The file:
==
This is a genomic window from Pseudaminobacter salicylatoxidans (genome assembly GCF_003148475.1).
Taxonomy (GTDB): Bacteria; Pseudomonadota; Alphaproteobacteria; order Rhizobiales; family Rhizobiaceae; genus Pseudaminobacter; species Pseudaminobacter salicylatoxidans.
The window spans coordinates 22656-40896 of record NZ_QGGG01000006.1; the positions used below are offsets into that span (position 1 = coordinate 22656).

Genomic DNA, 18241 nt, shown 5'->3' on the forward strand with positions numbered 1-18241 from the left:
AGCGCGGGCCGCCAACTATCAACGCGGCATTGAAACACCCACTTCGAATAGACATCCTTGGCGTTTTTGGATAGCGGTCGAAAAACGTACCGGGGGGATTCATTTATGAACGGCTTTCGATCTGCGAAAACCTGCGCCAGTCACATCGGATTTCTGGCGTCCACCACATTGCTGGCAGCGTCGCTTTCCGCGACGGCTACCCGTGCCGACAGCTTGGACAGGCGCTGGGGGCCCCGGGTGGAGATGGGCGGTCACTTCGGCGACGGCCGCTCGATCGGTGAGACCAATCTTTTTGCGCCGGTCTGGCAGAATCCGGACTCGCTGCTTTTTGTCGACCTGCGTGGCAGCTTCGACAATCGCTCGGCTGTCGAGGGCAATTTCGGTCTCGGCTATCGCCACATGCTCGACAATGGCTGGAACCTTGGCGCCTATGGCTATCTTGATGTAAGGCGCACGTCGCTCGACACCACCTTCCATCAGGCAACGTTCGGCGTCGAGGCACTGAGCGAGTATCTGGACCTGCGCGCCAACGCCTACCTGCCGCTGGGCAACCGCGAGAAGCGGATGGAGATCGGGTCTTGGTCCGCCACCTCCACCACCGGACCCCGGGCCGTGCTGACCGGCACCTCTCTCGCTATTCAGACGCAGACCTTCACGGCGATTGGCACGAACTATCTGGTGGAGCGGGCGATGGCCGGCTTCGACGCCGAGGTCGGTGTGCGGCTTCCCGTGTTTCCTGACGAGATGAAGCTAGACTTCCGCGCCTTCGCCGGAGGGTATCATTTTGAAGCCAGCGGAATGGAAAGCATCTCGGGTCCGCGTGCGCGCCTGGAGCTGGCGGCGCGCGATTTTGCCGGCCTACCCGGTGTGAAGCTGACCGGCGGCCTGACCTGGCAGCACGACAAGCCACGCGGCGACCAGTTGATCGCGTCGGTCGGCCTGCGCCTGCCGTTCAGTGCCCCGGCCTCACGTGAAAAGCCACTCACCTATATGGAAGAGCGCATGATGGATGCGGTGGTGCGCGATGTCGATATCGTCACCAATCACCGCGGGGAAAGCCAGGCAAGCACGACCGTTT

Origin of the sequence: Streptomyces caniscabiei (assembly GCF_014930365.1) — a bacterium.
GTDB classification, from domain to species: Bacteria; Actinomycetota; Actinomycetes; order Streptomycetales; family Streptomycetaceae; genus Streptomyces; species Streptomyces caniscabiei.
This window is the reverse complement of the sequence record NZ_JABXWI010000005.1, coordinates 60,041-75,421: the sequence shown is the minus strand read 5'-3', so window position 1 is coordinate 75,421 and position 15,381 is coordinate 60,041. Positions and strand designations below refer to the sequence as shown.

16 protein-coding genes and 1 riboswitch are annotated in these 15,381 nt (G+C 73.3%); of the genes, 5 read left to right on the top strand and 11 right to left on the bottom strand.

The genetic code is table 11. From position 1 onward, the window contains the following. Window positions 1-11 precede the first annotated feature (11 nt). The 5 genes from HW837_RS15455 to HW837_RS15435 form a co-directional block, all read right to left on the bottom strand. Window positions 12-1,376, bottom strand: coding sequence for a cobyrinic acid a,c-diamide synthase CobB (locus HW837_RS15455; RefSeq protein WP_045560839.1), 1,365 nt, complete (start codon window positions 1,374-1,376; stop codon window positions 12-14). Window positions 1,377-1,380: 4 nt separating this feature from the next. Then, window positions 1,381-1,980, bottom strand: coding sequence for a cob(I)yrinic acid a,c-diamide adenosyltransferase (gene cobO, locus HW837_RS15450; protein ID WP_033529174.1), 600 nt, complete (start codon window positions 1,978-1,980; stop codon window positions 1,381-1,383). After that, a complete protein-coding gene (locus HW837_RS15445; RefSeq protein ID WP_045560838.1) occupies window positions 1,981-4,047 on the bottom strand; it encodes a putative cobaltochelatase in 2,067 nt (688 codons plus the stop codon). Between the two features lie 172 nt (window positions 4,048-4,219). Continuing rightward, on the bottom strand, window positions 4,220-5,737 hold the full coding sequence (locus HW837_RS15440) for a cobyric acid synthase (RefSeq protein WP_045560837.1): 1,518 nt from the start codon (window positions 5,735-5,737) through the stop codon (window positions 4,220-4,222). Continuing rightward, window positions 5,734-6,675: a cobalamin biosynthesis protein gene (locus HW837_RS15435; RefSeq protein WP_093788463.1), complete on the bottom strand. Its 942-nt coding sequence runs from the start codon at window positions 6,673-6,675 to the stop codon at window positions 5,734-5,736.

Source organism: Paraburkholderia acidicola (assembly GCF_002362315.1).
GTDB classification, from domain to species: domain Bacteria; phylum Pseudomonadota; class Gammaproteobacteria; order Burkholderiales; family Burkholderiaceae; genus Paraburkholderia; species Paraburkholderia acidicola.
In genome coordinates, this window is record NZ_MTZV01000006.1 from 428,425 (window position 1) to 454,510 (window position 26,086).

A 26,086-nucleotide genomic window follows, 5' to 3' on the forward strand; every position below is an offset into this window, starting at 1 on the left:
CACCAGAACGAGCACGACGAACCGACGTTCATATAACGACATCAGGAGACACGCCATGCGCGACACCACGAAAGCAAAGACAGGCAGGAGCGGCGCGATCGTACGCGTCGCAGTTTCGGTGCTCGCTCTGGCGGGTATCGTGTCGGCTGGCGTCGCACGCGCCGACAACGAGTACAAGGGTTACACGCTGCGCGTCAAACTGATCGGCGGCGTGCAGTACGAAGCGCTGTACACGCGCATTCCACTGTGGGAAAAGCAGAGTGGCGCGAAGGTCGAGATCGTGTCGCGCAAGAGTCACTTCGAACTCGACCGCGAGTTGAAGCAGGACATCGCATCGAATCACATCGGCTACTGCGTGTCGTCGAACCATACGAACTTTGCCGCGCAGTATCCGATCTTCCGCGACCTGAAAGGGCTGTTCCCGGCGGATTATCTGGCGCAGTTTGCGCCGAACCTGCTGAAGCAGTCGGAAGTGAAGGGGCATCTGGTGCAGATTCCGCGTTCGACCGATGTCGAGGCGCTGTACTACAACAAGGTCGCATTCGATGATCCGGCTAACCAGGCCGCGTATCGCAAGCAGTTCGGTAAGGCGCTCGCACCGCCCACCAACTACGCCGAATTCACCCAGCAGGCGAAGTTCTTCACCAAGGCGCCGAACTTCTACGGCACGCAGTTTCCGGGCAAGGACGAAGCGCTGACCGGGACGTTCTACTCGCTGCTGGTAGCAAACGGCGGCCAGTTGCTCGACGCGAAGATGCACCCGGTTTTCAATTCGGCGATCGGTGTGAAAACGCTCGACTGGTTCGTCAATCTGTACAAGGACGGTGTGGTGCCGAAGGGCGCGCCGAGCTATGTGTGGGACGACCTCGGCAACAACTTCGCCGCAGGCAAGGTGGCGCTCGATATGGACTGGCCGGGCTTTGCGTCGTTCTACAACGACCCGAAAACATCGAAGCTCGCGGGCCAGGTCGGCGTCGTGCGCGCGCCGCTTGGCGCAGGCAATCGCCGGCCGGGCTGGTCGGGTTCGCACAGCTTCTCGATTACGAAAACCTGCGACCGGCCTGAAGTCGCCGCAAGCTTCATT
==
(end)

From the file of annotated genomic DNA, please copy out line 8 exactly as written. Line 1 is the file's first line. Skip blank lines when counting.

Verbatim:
This window is the reverse complement of the sequence record NZ_JABXWI010000005.1, coordinates 60,041-75,421: the sequence shown is the minus strand read 5'-3', so window position 1 is coordinate 75,421 and position 15,381 is coordinate 60,041. Positions and strand designations below refer to the sequence as shown.